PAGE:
Socioeconomic Status and Hypertension in Africa (p 577)
Systemic hypertension is a rapidly growing epidemic in Africa. Our study represents the first multination report on socioeconomic status and uncontrolled hypertension from Sub-Saharan Africa. Our results demonstrate the overall strikingly high proportion of uncontrolled blood pressure in low- and middle-income countries (77.4%), of which 61.7% had hypertension of grade 2 or 3. We further observed that the rate and severity (hypertension grade) of uncontrolled hypertension was proportional to individual wealth. This was observed in low-income but not middle-income countries, suggesting that the combination of individual poverty with a poor health system is particularly detrimental to achieving the goal of adequate blood pressure control. Hypertension is probably the easiest chronic noncommunicable disease to treat because blood pressure measurement for diagnosis and monitoring is simple, drug regimens are mainly once daily and inexpensive, and treatments generally do not need laboratory monitoring. According to World Health Organization estimations, the African region has the highest prevalence world rate of hypertension, afflicting 46% of the adult population aged ≥25 years. With >9 million deaths from hypertension worldwide each year, the potential effect of improved treatment of hypertension, particularly if combined with population-wide measures, would be substantial. Strategies for improving hypertension control in Sub-Saharan Africa should focus on people belonging to the lowest wealth groups with a particular focus on those living in low-income countries.
Antifibrotic Effects of Finerenone (p 599)
In this study, we demonstrate that the new nonsteroidal mineralocorticoid receptor antagonist finerenone prevents cardiac fibrosis and improves global longitudinal strain parameters in a mouse model of early subendocardial damage. In addition, we identify a new pharmacological mechanism of selective mineralocorticoid receptor modulation which distinguishes nonsteroidal mineralocorticoid receptor antagonists from steroidal mineralocorticoid receptor antagonists based on selective mineralocorticoid receptor–cofactor binding. It has been shown previously by other groups that finerenone also exerts antifibrotic action in the kidney. The efficacy and safety of finerenone in patients with type 2 diabetes mellitus and the clinical diagnosis of diabetic kidney disease is currently being investigated in 2 large phase 3 outcome trials in patients with diabetic kidney disease (FIGARO-DKD [Efficacy and Safety of Finerenone in Subjects With Type 2 Diabetes Mellitus and the Clinical Diagnosis of Diabetic Kidney Disease], URL: http://www.clinicaltrials.gov. Unique identifier: NCT02545049; FIDELIO-DKD [Efficacy and Safety of Finerenone in Subjects With Type 2 Diabetes Mellitus and Diabetic Kidney Disease], URL: http://www.clinicaltrials.gov. Unique identifier: NCT02540993). FIGARO-DKD is a 6400 patient trial that will examine the time to the first occurrence of the composite end point of cardiovascular death and nonfatal cardiovascular events, whereas FIDELIO-DKD is a 4800 patient trial that will compare the effects of finerenone versus placebo on the time to the first occurrence of the composite end point of kidney failure, decrease of estimated glomerular filtration rate ≥40% from baseline, or renal death. The marked cardiorenal antifibrotic effects of finerenone shown in our study and by others are likely to be substantial for finerenone’s clinical effects currently tested in these trials.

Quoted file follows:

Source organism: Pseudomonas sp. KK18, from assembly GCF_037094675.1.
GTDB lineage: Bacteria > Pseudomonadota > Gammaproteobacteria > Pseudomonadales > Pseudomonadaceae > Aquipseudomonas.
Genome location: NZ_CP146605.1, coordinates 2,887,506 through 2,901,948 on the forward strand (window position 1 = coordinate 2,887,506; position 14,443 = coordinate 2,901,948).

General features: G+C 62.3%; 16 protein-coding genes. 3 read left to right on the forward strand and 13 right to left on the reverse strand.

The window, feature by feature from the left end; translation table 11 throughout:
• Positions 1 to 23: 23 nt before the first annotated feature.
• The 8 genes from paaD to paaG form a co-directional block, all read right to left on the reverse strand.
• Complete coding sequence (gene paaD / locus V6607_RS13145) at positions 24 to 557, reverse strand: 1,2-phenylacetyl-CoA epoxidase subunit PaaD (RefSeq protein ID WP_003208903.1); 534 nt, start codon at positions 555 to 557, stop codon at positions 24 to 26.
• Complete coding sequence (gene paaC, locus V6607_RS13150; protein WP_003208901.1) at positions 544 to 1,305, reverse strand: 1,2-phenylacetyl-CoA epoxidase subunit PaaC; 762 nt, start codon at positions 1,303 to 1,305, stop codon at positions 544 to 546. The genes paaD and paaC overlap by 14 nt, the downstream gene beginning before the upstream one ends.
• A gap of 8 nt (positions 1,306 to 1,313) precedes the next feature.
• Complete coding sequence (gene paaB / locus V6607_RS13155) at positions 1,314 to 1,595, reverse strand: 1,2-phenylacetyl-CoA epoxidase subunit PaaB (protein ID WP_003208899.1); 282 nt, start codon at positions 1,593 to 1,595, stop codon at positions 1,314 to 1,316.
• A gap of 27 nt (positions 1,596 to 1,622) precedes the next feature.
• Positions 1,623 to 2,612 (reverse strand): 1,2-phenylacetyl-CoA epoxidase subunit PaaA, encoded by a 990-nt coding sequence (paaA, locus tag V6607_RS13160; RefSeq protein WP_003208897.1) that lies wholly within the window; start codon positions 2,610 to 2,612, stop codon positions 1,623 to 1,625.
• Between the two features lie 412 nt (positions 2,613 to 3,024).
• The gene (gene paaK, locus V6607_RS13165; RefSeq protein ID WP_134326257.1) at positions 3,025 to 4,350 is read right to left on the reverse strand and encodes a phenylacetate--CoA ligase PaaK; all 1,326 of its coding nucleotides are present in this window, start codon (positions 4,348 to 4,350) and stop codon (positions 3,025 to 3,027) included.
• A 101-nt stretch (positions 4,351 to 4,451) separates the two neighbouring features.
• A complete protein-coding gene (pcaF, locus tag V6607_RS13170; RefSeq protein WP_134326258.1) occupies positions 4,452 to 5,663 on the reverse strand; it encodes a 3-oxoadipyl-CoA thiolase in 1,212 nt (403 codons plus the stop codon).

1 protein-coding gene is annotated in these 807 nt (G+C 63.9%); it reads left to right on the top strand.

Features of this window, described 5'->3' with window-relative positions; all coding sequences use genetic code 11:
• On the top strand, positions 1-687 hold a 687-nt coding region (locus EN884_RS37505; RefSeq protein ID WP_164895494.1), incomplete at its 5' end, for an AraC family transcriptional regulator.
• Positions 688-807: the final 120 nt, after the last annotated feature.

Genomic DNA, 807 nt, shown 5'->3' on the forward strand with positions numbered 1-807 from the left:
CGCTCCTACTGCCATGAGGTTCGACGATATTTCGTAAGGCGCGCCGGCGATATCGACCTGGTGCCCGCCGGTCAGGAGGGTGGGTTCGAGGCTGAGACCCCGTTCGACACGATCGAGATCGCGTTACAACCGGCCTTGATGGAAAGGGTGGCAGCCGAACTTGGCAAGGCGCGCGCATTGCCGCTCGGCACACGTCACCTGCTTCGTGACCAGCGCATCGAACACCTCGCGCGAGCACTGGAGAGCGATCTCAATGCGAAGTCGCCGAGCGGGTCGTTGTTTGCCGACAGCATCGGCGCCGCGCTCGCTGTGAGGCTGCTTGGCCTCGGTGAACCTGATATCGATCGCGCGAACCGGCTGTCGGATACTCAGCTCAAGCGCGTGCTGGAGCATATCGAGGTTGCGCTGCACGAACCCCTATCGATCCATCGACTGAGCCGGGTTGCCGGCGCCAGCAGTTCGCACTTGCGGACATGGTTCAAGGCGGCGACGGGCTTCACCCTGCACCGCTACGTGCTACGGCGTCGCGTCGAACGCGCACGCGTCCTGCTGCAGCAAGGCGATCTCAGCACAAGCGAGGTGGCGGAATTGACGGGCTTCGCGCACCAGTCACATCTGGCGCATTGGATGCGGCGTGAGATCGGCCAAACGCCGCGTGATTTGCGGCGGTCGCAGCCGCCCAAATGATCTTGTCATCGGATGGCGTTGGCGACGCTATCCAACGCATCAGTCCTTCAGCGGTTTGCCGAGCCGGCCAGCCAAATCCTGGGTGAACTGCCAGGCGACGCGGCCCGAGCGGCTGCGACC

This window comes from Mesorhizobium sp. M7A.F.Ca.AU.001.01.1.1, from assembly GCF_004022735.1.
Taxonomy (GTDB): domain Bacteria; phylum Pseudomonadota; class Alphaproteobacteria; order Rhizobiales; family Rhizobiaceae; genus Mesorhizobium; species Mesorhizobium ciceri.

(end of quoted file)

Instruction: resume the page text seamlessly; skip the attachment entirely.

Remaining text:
MiR-30c-5p Pathway in Cocaine-Induced Hypertension (p 752)
The use of cocaine remains the leading cause for all illicit drug-related emergency department visits, with the majority of these visits resulting from cardiovascular complaints, including chest pain. Cocaine exposure has short-term effects on the cardiovascular system, such as increasing blood pressure and inducing arrhythmias, but also negatively impacts long-term cardiovascular health by increasing the risk for hypertension, aortic stiffness, and atherosclerosis. It is well-known that cocaine inhibits catecholamine reuptake at sympathetic nerve terminals, stimulates central sympathetic outflow, and increases the sensitivity of adrenergic nerve endings to norepinephrine. It has been assumed that these cocaine-associated sympathetic nervous system effects are wholly responsible for hypertension and other cardiovascular effects resulting from cocaine exposure. However, recent studies have suggested that other mechanisms may be governing the effects of cocaine on the cardiovascular system. To better understand the molecular mechanisms underlying cocaine-induced cardiovascular toxicities, we analyzed microRNAs whose expression was altered in mouse aortas in response to cocaine exposure. We have identified a key pathway, the miR-30c–Me1 (malic enzyme 1) axis, that is involved in regulating reactive oxygen species levels, crucial factors in the pathogenesis of hypertension, vascular aging, and atherosclerosis. Inhibition of this pathway suppresses cocaine-induced elevation of blood pressure and augmentation of aortic stiffness in mice, providing new molecular targets for the development of therapeutic strategies as well as the rationale for the use of an antioxidant, such as N-acetylcysteine, to treat cocaine-associated cardiovascular toxicities.
- © 2018 American Heart Association, Inc.